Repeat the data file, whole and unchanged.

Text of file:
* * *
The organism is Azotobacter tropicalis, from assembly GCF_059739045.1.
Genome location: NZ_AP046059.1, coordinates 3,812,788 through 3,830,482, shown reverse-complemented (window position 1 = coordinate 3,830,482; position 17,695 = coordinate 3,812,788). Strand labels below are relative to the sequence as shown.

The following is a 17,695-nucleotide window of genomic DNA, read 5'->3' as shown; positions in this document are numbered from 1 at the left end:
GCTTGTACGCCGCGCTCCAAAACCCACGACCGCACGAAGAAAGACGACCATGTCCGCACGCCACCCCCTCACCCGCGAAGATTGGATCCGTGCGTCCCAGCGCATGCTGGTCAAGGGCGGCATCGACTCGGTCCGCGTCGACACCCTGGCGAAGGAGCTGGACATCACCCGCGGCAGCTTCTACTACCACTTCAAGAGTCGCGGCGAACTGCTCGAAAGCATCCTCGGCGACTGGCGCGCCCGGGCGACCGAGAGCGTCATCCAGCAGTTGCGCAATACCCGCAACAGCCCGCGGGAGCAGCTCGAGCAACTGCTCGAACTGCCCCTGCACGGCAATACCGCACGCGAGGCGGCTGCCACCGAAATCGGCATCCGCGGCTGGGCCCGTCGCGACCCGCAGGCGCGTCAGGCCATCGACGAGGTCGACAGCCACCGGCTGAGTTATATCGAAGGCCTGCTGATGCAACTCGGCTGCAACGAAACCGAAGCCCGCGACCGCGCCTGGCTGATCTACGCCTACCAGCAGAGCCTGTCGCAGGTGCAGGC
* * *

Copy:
The organism is Azotobacter tropicalis, from assembly GCF_059739045.1.
Genome location: NZ_AP046059.1, coordinates 3,812,788 through 3,830,482, shown reverse-complemented (window position 1 = coordinate 3,830,482; position 17,695 = coordinate 3,812,788). Strand labels below are relative to the sequence as shown.

The following is a 17,695-nucleotide window of genomic DNA, read 5'->3' as shown; positions in this document are numbered from 1 at the left end:
GCTTGTACGCCGCGCTCCAAAACCCACGACCGCACGAAGAAAGACGACCATGTCCGCACGCCACCCCCTCACCCGCGAAGATTGGATCCGTGCGTCCCAGCGCATGCTGGTCAAGGGCGGCATCGACTCGGTCCGCGTCGACACCCTGGCGAAGGAGCTGGACATCACCCGCGGCAGCTTCTACTACCACTTCAAGAGTCGCGGCGAACTGCTCGAAAGCATCCTCGGCGACTGGCGCGCCCGGGCGACCGAGAGCGTCATCCAGCAGTTGCGCAATACCCGCAACAGCCCGCGGGAGCAGCTCGAGCAACTGCTCGAACTGCCCCTGCACGGCAATACCGCACGCGAGGCGGCTGCCACCGAAATCGGCATCCGCGGCTGGGCCCGTCGCGACCCGCAGGCGCGTCAGGCCATCGACGAGGTCGACAGCCACCGGCTGAGTTATATCGAAGGCCTGCTGATGCAACTCGGCTGCAACGAAACCGAAGCCCGCGACCGCGCCTGGCTGATCTACGCCTACCAGCAGAGCCTGTCGCAGGTGCAGGC